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    Sep 4, 2011
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    Florida
    #11
    No iOS version has features that are "required" or completely necessary for all users. Update if you want to or don't update if you don't want to. It's that simple.

    As the chip technology gets more and more advanced each year like with the iPad Air 2, it'll take much longer for devices to slow down as the result of an update than it did for an iPad 2, etc.
     
  12. sracer macrumors 603

    sracer

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    #12
    Yes. To rid the device of the red "1" notification that burns one's soul like the eye of Sauron.



    If having the latest version of those apps is critical, then yes upgrade. Otherwise, I'll stick with the version of iOS that shipped with the device. I've been burned way too many times to do otherwise.
     
  13. AlliFlowers Contributor

    AlliFlowers

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    #13
    Because one day your favorite app will stop working, and it will be because the version of iOS you're running it on is no longer supported.
     
  14. cynics macrumors G3

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    Jan 8, 2012
    #14
    Slime mentioned, security updates. I do a bit of financial stuff via my iOS devices and I want all the security updates as soon as they are available.
     
  15. hojx macrumors 6502

    hojx

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    Jan 18, 2014
    Location:
    Singapore
    #15
    Technically no device has to upgrade and you can always choose to keep the original OS version that came with your device, but there are so many compelling reasons for you to upgrade:
    1. Security patches
    2. Bug fixes
    3. App Store app compatibility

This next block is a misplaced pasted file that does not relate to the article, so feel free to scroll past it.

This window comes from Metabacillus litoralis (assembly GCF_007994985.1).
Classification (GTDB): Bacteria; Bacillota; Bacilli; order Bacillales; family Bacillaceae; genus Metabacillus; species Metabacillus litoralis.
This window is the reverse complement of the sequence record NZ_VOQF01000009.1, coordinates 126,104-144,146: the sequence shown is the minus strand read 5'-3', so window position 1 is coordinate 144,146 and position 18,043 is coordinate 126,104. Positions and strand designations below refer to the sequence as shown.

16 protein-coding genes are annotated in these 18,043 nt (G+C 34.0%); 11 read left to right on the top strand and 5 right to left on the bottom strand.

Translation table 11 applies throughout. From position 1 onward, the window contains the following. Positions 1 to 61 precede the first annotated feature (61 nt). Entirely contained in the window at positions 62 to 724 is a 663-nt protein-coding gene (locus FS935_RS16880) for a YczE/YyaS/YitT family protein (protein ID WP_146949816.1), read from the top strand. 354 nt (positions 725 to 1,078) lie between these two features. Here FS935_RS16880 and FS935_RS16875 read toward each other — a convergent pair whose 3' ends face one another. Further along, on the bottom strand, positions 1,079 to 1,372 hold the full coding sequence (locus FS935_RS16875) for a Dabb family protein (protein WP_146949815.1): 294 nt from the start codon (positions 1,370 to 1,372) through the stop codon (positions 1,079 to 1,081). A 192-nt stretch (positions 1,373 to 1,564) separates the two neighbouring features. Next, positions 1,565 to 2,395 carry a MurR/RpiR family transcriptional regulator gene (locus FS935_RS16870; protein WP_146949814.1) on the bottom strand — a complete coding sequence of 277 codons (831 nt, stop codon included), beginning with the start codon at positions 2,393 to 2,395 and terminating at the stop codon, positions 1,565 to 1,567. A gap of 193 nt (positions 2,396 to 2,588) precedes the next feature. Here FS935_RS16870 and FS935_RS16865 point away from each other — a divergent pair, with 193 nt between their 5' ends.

4. General battery life and speed enhancements (in the case of iOS 9)
    5. Graphics enhancement for games/rendering apps (e.g. Metal)
    6. New look to 'refresh' your device (especially in the case of iOS 7)
    7. New features (e.g. two-finger scrolling, etc.)
    8. and more
     
  16. Bromio thread starter macrumors 6502

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    #16
    Thank you. Security patches, bug fixes and boost in performance, they all make anyone upgrade. It seems reasonable to me. Thank you.

    However, regarding those app that one day will stop, I don't get your point. Why not update just when that happens if it is known that slow downs are likely to be suffered? I remember iOS 8 was terrible in my iPad Air 2 after its release, but now it's very good from the performance point of view. In that case I upgraded because I needed the new functionalities (bug fixes). Shouldn't more logical upgrade then, once you're (almost) sure no performance drops will take place?

    I know friends that updated their iPad 2's to iOS 8 and they nearly have destroyed their devices. Maybe they could have waited for a while until the operating system was mature, or they could even skipped iOS 8 and waited for iOS 9, which presumably will fix many of those problems.

    What do you think?
     
  17. Bromio thread starter macrumors 6502

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    Jun 6, 2014
    #17
    You can get rid of it by restoring your iPad to default factory values. Then, when it starts to download the undesired update, you quickly remove it (at least in iOS 8). This way iOS will never try to download it and the badge will never appear for this update.